United States Completes Record Ryder Cup Victory
THIS time there was to be no miracle. It turned out that America’s Ryder Cup team were not only better on paper after all. The world rankings don’t lie.
Steve Stricker’s magnificent team duly regained the trophy with a record 19-9 victory at Whistling Straits in front of a passionate gallery.
The honour of holing the winning putt went to Collin Morikawa, but the result was a foregone conclusion as they went into the final day leading 11-5, needing just 3.5 points for victory.
Europe had a mountain to climb and it was beyond them, with only Rory McIlroy, Lee Westwood and Ian Poulter winning their singles matches.
Around them, American players celebrated, with Brooks Koepka downing a beer thrown to him from the fans after he completed a 2&1 victory on the 17th green to booming chants of "U-S-A" from a 40,000-strong home crowd.
There had already been big wins for Patrick Cantlay, Scottie Scheffler and Bryson DeChambeau amid a carnival atmosphere by Lake Michigan, while Dustin Johnson became the first American to win all five matches at a Ryder Cup since 1979.
Koepka and DeChambeau, who have been involved in a long-running feud, briefly embraced in the post-match media conference, with US captain Steve Stricker saying they had "wanted to play together".
"This is a special day for everyone here involved," added Stricker, who struggled to keep his emotions in check as a Wisconsinite. "The Ryder Cup means a lot to everybody, your side and our side. We finally put in a dominant performance. This is a new era right here, they are young, motivated, they came here determined to win.
"I never won a major. But this is my major."
Europe captain Padraig Harrington conceded: "It's a tough loss, but they were better than us. They were a strong team and played on their best form. They had momentum the whole time."
The margin of victory eclipses the 18.5-9.5 successes enjoyed by Europe in 2004 and 2006 and America's own triumph in 1981.
The USA led 6-2 after Friday's foursomes and fourballs sessions, and extended that to a record 11-5 on Saturday to leave themselves needing to win just 3.5 points out of the 12 available in the singles.
Harrington spoke on Saturday evening of calling upon the spirit of 2012, when the visitors came from 10-6 down to win the 'Miracle of Medinah' to inspire his side.
He put McIlroy, who had lost all three of his matches, out first and the Northern Irishman immediately put European blue on the scoreboard by winning the first hole against Olympic champion Xander Schauffele.
And when Harrington's fellow Irishman Shane Lowry went ahead on the second in the second match, the few European fans who had managed to make it to Whistling Straits this week started to believe.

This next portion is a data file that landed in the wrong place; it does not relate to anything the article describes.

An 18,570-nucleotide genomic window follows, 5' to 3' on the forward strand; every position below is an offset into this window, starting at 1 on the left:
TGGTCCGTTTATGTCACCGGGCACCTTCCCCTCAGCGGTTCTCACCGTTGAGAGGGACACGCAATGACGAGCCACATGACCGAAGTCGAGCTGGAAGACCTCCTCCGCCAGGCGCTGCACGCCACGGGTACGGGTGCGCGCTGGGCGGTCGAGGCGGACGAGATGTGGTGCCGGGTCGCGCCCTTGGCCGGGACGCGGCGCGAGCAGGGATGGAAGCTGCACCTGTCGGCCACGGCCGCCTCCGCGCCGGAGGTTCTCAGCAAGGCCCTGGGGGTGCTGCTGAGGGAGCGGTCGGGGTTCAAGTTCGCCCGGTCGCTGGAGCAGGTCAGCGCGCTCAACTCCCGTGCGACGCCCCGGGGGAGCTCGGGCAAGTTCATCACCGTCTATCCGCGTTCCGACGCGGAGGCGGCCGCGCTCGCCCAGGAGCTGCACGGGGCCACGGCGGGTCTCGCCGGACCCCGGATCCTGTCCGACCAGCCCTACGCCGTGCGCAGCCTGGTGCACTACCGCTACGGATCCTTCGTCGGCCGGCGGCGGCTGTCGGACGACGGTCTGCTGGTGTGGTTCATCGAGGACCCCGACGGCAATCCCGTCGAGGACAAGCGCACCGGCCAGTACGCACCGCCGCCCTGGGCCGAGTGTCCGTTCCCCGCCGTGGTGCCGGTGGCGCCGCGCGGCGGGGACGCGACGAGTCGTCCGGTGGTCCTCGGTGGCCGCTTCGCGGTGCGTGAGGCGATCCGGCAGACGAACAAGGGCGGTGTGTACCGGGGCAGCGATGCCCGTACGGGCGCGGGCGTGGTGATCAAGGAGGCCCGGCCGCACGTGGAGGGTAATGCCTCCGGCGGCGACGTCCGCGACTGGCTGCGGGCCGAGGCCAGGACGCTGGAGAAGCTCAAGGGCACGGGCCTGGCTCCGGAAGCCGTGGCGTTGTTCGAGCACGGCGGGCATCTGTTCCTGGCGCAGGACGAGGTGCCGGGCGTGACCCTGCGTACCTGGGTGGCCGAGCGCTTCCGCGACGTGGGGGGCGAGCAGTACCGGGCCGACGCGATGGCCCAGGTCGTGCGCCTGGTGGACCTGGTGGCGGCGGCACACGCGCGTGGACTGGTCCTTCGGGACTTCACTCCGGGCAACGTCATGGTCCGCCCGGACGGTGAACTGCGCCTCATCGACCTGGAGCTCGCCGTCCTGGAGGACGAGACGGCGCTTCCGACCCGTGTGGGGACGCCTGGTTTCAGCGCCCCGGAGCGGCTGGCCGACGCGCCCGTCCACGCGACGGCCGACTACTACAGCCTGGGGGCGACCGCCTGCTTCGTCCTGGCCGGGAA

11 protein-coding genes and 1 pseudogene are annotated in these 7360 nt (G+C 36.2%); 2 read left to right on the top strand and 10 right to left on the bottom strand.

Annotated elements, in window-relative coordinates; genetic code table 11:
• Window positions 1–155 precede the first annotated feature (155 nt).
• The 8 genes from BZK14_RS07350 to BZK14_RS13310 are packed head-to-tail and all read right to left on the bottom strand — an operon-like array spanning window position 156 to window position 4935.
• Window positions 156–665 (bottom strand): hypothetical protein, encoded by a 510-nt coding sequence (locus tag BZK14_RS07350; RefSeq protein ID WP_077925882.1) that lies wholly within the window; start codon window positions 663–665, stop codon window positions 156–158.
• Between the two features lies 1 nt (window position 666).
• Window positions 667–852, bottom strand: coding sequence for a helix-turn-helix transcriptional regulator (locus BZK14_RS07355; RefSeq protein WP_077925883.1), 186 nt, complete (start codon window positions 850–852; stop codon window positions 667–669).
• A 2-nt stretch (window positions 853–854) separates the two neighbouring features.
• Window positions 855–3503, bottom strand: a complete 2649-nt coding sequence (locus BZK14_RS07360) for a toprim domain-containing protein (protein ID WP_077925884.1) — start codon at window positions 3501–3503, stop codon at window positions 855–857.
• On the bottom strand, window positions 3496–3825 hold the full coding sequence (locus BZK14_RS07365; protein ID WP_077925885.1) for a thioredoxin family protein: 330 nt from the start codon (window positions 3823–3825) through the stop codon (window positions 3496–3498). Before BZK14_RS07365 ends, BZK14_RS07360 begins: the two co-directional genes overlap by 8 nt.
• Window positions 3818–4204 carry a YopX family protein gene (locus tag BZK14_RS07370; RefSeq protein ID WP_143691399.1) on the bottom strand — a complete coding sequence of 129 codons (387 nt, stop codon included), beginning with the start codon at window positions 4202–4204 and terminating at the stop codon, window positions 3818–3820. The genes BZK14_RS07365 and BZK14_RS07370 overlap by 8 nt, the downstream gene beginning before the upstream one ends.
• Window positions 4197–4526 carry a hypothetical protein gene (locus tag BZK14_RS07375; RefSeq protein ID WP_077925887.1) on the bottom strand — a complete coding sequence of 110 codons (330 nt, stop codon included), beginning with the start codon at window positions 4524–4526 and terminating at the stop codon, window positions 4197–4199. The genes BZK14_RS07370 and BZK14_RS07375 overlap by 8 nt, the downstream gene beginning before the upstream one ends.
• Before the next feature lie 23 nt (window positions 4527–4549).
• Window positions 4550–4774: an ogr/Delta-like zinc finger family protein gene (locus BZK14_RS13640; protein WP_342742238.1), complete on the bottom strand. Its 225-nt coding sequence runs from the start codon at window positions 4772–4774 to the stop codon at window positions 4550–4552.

However, Cantlay, who won the PGA Tour's season-long FedEx Cup and its $15m prize earlier this month, won the next four holes to take control of that match.
Behind him, Scheffler birdied the first four holes as he put world number one Jon Rahm under early pressure.
And then the big-hitting DeChambeau hit his tee shot on the par-four first onto the green and holed the 40-foot eagle putt to stun Sergio Garcia.
They were leads the Americans would keep throughout their matches against the Spaniards, who had combined for three points from three matches in Friday and Saturday's fourballs and foursomes.
"Unfortunately they were a little better than we were," said Garcia, who extended his points record to 28.5 at his 10th Ryder Cup. "We've got to accept that and we've got to get ready for Rome and try to get it back."
The victory was clinched with seven matches still out on the course, underlining the vast superiority of the home side.
Justin Thomas beat Tyrrell Hatton 4&3, Koepka saw off Bernd Wiesberger 2&1 and Daniel Berger beat Matt Fitzpatrick on the last as the US won seven of the singles matches.
The US team featured eight of the top 10 in the world rankings and eight of their team are in their 20s, with the oldest being 37-year-old world number two Johnson, who rounded off a terrific week with a one-hole victory over Paul Casey.
Three of the six rookies in the team, Cantlay, Morikawa and Scheffler, remained unbeaten throughout the week as every US player contributed at least one point.
By contrast, several of the European players must be close to the end of their Ryder Cup careers, although 48-year-old Lee Westwood, who qualified for the team, and 45-year-old Ian Poulter, one of Harrington's three wildcard selections, were victorious in singles.
Both of their triumphs came long after the cup had been lost, but both won their opening holes when European blue was lacking on the scoreboards.
Westwood, who trailed by two holes with five to play, eventually beat Harris English on the 18th, while Poulter, a captain's pick for the fifth time in seven appearances, never trailed against Tony Finau, winning 3&2.
"Sticking a point on the board is nice from a personal feeling, but it's no consolation," said Poulter after keeping up his fine record of having never lost a singles match, winning six and halving the other.
"We'll saddle up and see if we can go again in Italy. You don't think it's a complete runaway like this. When you look at the scoreboard it looks extremely lopsided, but it didn't feel that way."
The next Ryder Cup is scheduled to be held in Rome in 2023, which will be 30 years since the US last won an away match.
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